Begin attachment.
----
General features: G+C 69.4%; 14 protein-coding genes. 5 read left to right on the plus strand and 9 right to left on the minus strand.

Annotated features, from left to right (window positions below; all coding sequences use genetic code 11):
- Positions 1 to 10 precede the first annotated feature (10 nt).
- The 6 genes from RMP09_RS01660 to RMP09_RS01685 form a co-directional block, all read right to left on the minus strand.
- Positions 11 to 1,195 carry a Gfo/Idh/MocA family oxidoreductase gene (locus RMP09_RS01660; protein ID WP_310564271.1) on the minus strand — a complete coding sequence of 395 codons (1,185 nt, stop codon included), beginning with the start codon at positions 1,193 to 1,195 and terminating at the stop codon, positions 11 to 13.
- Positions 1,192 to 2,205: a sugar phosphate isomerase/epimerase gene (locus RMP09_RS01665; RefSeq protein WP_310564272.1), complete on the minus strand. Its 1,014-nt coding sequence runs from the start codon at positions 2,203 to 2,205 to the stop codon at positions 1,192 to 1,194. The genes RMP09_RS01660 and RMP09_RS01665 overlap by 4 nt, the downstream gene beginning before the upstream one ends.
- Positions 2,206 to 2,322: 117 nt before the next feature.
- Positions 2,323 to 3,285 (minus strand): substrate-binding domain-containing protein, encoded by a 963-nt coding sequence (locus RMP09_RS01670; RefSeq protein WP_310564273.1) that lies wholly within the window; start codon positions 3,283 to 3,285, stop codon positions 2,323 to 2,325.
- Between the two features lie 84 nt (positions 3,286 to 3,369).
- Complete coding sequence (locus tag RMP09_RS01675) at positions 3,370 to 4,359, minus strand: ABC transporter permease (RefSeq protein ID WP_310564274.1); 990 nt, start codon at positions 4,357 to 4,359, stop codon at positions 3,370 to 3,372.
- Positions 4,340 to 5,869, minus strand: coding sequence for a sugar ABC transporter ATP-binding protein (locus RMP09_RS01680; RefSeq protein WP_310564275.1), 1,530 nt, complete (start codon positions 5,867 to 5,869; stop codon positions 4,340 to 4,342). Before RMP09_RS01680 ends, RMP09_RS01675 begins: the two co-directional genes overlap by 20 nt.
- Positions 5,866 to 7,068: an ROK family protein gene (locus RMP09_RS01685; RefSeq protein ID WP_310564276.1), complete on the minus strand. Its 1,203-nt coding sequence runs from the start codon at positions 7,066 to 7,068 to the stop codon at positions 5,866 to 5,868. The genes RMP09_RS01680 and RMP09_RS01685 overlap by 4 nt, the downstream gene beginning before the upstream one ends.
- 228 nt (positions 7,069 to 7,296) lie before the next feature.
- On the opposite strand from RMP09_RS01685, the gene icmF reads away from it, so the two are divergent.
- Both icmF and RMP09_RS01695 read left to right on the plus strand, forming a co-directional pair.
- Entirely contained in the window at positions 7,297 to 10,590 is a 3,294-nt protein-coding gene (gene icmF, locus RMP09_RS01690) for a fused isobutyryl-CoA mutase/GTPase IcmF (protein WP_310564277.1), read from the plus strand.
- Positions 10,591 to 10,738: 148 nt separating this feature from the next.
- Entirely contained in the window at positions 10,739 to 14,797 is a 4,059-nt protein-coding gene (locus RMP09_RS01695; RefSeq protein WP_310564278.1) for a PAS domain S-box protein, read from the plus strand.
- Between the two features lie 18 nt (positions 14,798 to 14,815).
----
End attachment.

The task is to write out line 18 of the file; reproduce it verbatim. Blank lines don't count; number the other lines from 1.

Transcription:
- Entirely contained in the window at positions 10,739 to 14,797 is a 4,059-nt protein-coding gene (locus RMP09_RS01695; RefSeq protein WP_310564278.1) for a PAS domain S-box protein, read from the plus strand.